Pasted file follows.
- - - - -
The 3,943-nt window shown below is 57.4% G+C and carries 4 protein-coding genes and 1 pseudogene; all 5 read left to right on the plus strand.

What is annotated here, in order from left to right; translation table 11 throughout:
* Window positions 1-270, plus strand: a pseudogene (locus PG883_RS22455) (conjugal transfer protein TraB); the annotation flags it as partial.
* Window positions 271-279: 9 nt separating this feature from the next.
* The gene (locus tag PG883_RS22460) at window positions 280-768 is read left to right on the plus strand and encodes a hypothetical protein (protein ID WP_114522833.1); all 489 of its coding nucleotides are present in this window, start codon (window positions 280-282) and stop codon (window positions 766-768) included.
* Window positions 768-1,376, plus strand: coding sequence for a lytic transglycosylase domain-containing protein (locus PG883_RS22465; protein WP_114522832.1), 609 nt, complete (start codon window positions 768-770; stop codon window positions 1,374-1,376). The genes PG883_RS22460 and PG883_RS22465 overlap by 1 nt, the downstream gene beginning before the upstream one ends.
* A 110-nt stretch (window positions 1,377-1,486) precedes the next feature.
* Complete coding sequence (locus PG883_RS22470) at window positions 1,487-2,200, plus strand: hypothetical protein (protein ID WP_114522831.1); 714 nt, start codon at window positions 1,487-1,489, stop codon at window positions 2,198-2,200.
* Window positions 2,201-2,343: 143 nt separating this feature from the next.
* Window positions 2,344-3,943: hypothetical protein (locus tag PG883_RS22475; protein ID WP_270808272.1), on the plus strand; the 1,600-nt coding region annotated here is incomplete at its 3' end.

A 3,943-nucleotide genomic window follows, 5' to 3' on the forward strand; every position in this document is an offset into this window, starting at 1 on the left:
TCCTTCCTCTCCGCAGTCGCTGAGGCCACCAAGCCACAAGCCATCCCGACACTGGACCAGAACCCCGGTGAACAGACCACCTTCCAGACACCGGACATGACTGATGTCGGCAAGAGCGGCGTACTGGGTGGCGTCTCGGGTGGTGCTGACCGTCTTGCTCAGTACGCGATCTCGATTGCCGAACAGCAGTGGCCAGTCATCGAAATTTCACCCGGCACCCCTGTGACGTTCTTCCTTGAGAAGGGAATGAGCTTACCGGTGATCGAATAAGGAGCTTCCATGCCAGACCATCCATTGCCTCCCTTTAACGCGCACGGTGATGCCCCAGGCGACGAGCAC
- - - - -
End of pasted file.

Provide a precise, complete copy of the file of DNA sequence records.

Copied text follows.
The 3,943-nt window shown below is 57.4% G+C and carries 4 protein-coding genes and 1 pseudogene; all 5 read left to right on the plus strand.

What is annotated here, in order from left to right; translation table 11 throughout:
* Window positions 1-270, plus strand: a pseudogene (locus PG883_RS22455) (conjugal transfer protein TraB); the annotation flags it as partial.
* Window positions 271-279: 9 nt separating this feature from the next.
* The gene (locus tag PG883_RS22460) at window positions 280-768 is read left to right on the plus strand and encodes a hypothetical protein (protein ID WP_114522833.1); all 489 of its coding nucleotides are present in this window, start codon (window positions 280-282) and stop codon (window positions 766-768) included.
* Window positions 768-1,376, plus strand: coding sequence for a lytic transglycosylase domain-containing protein (locus PG883_RS22465; protein WP_114522832.1), 609 nt, complete (start codon window positions 768-770; stop codon window positions 1,374-1,376). The genes PG883_RS22460 and PG883_RS22465 overlap by 1 nt, the downstream gene beginning before the upstream one ends.
* A 110-nt stretch (window positions 1,377-1,486) precedes the next feature.
* Complete coding sequence (locus PG883_RS22470) at window positions 1,487-2,200, plus strand: hypothetical protein (protein ID WP_114522831.1); 714 nt, start codon at window positions 1,487-1,489, stop codon at window positions 2,198-2,200.
* Window positions 2,201-2,343: 143 nt separating this feature from the next.
* Window positions 2,344-3,943: hypothetical protein (locus tag PG883_RS22475; protein ID WP_270808272.1), on the plus strand; the 1,600-nt coding region annotated here is incomplete at its 3' end.

A 3,943-nucleotide genomic window follows, 5' to 3' on the forward strand; every position in this document is an offset into this window, starting at 1 on the left:
TCCTTCCTCTCCGCAGTCGCTGAGGCCACCAAGCCACAAGCCATCCCGACACTGGACCAGAACCCCGGTGAACAGACCACCTTCCAGACACCGGACATGACTGATGTCGGCAAGAGCGGCGTACTGGGTGGCGTCTCGGGTGGTGCTGACCGTCTTGCTCAGTACGCGATCTCGATTGCCGAACAGCAGTGGCCAGTCATCGAAATTTCACCCGGCACCCCTGTGACGTTCTTCCTTGAGAAGGGAATGAGCTTACCGGTGATCGAATAAGGAGCTTCCATGCCAGACCATCCATTGCCTCCCTTTAACGCGCACGGTGATGCCCCAGGCGACGAGCAC